Fists aloft, their placards shredded by the rain and wind, they marched to the front doors and were welcomed to the fold. As they walked inside they joined a carnival: students hawking petitions, writing letters to state legislators, registering to vote, making posters. In an auditorium, a professor wearing a white armband was urging them on, and somebody was walking by them with a megaphone.
UMass-Amherst, a 25,000-student school with a history of campus activism, once again played the Berkeley of the Pioneer Valley this week, this time with a campuswide student strike to protest budget cuts and increased fees.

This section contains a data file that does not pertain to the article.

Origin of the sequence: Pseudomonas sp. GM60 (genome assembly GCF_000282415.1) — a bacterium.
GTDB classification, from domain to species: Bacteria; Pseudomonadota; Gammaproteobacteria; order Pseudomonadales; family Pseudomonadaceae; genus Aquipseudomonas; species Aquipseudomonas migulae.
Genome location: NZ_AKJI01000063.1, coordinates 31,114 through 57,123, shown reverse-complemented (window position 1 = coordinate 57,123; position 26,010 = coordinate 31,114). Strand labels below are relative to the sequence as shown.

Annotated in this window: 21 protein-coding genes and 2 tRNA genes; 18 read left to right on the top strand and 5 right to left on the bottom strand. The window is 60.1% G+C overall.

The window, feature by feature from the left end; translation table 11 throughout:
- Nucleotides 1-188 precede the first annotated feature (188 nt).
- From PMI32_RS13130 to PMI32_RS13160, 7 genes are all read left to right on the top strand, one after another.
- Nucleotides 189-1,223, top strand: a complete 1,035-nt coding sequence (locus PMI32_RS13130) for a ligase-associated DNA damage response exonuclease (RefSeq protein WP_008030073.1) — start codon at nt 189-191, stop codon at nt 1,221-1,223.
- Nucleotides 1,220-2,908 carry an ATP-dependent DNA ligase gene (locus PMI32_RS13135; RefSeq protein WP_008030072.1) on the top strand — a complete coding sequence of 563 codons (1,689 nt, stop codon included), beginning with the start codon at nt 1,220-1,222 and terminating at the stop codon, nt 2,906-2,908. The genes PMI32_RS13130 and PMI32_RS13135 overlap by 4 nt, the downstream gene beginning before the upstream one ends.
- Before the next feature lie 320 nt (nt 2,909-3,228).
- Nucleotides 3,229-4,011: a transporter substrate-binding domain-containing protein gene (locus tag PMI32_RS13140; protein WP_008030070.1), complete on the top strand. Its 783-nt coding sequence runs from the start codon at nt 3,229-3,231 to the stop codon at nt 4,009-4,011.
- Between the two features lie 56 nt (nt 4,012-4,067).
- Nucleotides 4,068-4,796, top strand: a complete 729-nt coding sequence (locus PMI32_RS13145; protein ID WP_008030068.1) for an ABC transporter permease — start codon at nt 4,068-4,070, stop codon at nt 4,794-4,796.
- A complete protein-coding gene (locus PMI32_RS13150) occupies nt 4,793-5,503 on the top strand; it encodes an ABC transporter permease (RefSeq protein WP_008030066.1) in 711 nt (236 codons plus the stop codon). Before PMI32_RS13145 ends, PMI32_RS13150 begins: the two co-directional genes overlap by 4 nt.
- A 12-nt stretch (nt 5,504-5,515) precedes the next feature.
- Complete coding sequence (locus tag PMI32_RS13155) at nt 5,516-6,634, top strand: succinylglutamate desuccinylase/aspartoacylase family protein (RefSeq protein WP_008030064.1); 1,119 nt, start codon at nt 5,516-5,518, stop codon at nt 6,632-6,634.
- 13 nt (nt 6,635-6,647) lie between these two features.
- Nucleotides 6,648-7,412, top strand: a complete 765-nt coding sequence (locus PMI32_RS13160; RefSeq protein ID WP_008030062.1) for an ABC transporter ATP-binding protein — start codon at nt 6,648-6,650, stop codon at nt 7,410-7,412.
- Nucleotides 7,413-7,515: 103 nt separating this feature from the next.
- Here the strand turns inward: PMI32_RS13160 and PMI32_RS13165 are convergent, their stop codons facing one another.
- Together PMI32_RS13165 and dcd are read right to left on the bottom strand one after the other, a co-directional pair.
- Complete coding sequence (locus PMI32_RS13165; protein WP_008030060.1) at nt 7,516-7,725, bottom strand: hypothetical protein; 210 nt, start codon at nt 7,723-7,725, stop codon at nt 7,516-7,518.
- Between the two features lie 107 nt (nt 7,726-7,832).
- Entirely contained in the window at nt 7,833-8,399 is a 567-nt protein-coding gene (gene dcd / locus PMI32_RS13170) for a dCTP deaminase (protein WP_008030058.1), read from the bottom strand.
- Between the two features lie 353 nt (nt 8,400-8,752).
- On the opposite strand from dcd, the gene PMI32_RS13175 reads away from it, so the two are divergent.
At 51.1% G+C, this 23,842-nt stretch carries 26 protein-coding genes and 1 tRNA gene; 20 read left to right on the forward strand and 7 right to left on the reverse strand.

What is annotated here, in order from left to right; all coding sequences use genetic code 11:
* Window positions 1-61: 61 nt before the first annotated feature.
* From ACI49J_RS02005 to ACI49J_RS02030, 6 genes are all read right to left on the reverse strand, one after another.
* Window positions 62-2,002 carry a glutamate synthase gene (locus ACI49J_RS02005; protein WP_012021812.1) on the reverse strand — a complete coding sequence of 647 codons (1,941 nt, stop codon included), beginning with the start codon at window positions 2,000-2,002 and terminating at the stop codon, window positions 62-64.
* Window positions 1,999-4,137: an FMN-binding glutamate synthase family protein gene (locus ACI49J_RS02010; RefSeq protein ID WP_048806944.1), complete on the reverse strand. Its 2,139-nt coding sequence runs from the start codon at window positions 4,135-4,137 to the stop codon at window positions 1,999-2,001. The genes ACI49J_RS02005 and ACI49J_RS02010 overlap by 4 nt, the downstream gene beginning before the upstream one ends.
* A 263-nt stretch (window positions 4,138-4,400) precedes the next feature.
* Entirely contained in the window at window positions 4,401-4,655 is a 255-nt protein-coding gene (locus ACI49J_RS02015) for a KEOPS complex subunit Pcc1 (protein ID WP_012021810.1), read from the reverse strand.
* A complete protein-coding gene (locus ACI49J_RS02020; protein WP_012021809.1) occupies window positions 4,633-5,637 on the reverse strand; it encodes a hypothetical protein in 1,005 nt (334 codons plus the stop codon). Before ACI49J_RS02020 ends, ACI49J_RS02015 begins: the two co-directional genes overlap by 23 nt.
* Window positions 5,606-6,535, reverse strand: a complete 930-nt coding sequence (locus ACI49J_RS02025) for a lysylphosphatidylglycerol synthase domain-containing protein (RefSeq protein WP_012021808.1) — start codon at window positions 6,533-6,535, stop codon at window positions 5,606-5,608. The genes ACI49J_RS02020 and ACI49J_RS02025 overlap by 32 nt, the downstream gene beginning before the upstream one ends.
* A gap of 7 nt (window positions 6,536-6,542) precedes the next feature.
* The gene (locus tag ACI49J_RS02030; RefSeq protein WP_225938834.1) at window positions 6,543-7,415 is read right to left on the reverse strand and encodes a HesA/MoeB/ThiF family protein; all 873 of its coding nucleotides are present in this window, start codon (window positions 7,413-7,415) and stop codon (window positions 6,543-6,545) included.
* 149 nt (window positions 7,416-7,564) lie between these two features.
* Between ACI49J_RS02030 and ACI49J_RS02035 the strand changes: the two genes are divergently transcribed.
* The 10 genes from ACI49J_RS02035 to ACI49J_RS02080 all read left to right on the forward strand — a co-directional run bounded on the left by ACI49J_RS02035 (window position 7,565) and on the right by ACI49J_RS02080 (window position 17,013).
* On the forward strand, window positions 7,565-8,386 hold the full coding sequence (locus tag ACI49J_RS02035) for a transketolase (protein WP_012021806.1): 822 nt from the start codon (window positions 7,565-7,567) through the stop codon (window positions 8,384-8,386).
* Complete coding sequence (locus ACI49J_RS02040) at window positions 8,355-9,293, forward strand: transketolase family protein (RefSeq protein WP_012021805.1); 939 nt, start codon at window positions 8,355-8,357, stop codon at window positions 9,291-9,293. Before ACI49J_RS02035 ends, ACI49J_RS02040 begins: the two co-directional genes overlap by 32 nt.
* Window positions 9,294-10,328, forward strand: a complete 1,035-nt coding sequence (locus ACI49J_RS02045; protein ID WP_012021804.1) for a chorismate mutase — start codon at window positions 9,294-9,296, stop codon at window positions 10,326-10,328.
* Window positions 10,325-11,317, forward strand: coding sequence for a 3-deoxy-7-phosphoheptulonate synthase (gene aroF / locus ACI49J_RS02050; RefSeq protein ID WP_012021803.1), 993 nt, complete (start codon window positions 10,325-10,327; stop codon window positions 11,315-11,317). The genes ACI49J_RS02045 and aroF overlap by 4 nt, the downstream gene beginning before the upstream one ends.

While the strike did not get much more than cursory notice among policymakers on Beacon Hill, it has left a legacy on this campus: students, in large part supported by administrators and faculty, seem to be politically energized and dedicated to activism as never before.